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Hormone Therapy Around Menopause Can Significantly Cut Alzheimer's Risk: Study

Update Date: Oct 26, 2012 09:27 AM EDT

A new study suggests that if hormone therapy (HT) is given to women within five years of menopause, it could reduce the risk of them contracting Alzheimer's disease (AD).

Researcher Huibo Shao from Weill Cornell Medical College in New York City and colleagues investigated if the timing or type of hormone therapy impacts its association with Alzheimer's disease.

The findings of the study add to the evidence suggested by earlier studies that hormone treatments taken around menopause may be more beneficial than just helping women cope with hot flashes and night sweats.

When researchers followed 1,768 women from the Cache County Study who provided a detailed history of age at menopause and use of HT between 1995 and 2006, they found that 176 of them developed incident AD during this time.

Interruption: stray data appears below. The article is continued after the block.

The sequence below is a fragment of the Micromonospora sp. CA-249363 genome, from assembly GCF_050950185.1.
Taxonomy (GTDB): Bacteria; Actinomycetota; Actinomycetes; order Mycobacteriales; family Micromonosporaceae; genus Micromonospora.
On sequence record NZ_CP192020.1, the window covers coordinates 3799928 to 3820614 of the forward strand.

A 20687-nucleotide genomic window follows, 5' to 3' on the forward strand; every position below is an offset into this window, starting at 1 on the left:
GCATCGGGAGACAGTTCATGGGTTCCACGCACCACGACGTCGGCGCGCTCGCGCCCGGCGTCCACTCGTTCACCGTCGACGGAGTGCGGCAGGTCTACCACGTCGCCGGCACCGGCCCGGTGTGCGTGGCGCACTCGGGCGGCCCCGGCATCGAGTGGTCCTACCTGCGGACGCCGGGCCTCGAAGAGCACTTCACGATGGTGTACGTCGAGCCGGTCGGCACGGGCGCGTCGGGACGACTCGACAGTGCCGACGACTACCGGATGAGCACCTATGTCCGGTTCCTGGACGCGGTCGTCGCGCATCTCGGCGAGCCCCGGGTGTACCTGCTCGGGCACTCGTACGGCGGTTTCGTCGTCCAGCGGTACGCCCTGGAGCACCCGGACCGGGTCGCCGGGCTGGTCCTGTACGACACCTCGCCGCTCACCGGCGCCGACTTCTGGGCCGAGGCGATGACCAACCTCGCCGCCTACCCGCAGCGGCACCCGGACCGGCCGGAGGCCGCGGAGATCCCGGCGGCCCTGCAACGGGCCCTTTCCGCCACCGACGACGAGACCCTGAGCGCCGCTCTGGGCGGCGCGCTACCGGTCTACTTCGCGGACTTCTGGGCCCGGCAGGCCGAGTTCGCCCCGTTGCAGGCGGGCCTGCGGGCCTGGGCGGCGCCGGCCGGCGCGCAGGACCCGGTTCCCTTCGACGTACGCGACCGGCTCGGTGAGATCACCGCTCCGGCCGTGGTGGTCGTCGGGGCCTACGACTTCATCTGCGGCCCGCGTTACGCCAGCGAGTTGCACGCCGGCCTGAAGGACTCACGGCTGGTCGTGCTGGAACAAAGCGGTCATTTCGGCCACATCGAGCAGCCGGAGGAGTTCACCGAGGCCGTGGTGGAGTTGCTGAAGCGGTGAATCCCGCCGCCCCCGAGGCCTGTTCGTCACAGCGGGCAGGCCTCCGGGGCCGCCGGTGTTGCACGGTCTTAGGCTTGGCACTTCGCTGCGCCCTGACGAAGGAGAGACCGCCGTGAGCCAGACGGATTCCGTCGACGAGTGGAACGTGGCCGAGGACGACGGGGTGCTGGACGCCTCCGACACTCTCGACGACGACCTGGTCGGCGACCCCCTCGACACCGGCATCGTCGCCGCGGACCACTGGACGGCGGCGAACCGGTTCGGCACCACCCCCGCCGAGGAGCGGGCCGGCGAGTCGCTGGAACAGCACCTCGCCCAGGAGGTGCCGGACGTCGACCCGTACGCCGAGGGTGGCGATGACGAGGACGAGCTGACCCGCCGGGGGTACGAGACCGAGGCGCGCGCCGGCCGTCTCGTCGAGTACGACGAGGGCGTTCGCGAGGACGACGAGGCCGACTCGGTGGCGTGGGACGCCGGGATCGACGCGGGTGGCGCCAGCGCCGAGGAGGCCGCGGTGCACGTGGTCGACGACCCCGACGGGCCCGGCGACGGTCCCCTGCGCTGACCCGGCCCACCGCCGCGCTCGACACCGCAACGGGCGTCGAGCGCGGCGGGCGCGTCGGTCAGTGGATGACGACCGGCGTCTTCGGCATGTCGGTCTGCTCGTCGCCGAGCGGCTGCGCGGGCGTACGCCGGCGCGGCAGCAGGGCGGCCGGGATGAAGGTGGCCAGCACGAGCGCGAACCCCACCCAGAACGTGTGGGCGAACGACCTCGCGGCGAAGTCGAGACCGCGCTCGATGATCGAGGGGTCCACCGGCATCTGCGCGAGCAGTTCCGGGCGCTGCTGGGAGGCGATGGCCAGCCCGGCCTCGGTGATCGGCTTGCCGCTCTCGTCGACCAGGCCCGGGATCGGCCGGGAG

They found that using any type of HT within five years of reaching menopause had a significant 30 percent reduction in a woman's risk of contracting AD, especially if the Hormone Therapy was continued for 10 years or more.

No such reduction of risk was seen among women who started the therapy five years before or after going through menopause.

Women who began "opposed" estrogen-progestin compounds within three years preceding the Cache County Study baseline had an increased risk of AD (adjusted hazard ratio, 1.93; 95 percent confidence interval, 0.94 to 3.96), which was similar to that reported in randomized trial participants assigned to opposed HT, Medical Xpress reported.

"Association of HT use and risk of AD may depend on timing of use. Although possibly beneficial if taken during a critical window near menopause, HT (especially opposed compounds) initiated in later life may be associated with increased risk," the authors write.

"The relation of AD risk to timing and type of HT deserves further study."

"Our results suggest that there may be a critical window near menopause where hormone therapy may possibly be beneficial," Peter Zandi of Johns Hopkins University in Baltimore, one of the study leaders, was quoted as saying by Chicago tribune.

The study was published online Oct. 24 in Neurology.

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